After receiving over 20,000 comments, the U.S. Food and Drug Administration (FDA) recently amended several previously proposed rules for the Food Safety Modernization Act (FSMA), including the Hazard Analysis and Risk-Based Preventive Controls (HARPC) for Human Food rule. To address food safety from the beginning, the proposed HARPC rule requires preventative measures be taken at food processing facilities. While the FDA is currently accepting comments on the update, the December 15 deadline is rapidly approaching.
To prevent hazards, the proposed HARPC rule requires that, when appropriate, human food facilities test both products and the food facility’s environment, in addition to implementing certain supplier controls. Food facility operators must prepare and implement a food safety plan, including various documentation such as a written hazard analysis.
The hazard analysis should identify and evaluate reasonable foreseeable hazards to determine if there are any “significant hazards” or “a known or reasonably foreseeable hazard for which a person knowledgeable about the safe manufacturing, processing, packing, or holding of food would, based on the outcome of a hazard analysis, establish controls to significantly minimize or prevent the hazard in a food.” In the originally proposed rule, this was described as a “hazard reasonably likely to occur” but commenters argued it was confusing.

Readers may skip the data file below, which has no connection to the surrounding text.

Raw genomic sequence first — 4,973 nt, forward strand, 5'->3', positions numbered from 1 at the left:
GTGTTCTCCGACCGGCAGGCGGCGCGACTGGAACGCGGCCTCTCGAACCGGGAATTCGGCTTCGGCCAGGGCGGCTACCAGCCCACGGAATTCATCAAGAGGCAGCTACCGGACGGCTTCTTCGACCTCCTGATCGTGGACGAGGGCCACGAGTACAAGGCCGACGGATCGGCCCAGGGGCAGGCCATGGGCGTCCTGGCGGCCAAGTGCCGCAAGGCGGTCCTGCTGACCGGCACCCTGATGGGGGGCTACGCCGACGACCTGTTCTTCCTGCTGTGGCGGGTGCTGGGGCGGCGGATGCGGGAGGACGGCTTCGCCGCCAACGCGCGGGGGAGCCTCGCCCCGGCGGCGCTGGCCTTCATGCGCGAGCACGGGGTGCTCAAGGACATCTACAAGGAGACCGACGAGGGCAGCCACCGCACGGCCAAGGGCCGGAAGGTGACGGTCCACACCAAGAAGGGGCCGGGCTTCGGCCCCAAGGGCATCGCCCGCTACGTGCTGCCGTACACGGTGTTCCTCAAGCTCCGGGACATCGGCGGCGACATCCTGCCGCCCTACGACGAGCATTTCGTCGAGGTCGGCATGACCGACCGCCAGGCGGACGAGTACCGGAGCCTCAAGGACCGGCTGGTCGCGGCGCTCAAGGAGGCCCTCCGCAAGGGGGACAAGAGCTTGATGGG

The HARPC rule also requires operators:
Identify and implement preventive controls to minimize or prevent hazards
Establish a written recall plan for food with a hazard
Monitor the preventive controls frequently
Prepare and implement written corrective action procedures that must be taken if preventive controls are not properly implemented
Take appropriate corrective action in the event of an unanticipated problem if a preventive control is not properly implemented and a specific corrective action procedure has not been established
Conduct certain verification activities
- Establish and maintain certain records
The revisions to the HARPC rule are said to be more flexible and less burdensome in key areas. The FDA highlights the following updates:
Definition of a very small business proposed at less than $1 million in sales
Withdrawal of qualified exemptions process further clarified
Product testing, environmental monitoring, supplier controls proposed
- Economically motivated adulteration language proposed
Before issuing the final FSMA rules in 2015, the FDA will consider comments on the original proposed rules in addition to comments on these revisions. Remember, the deadline to comment on these specific proposed amendments is December 15. You can submit your comments here.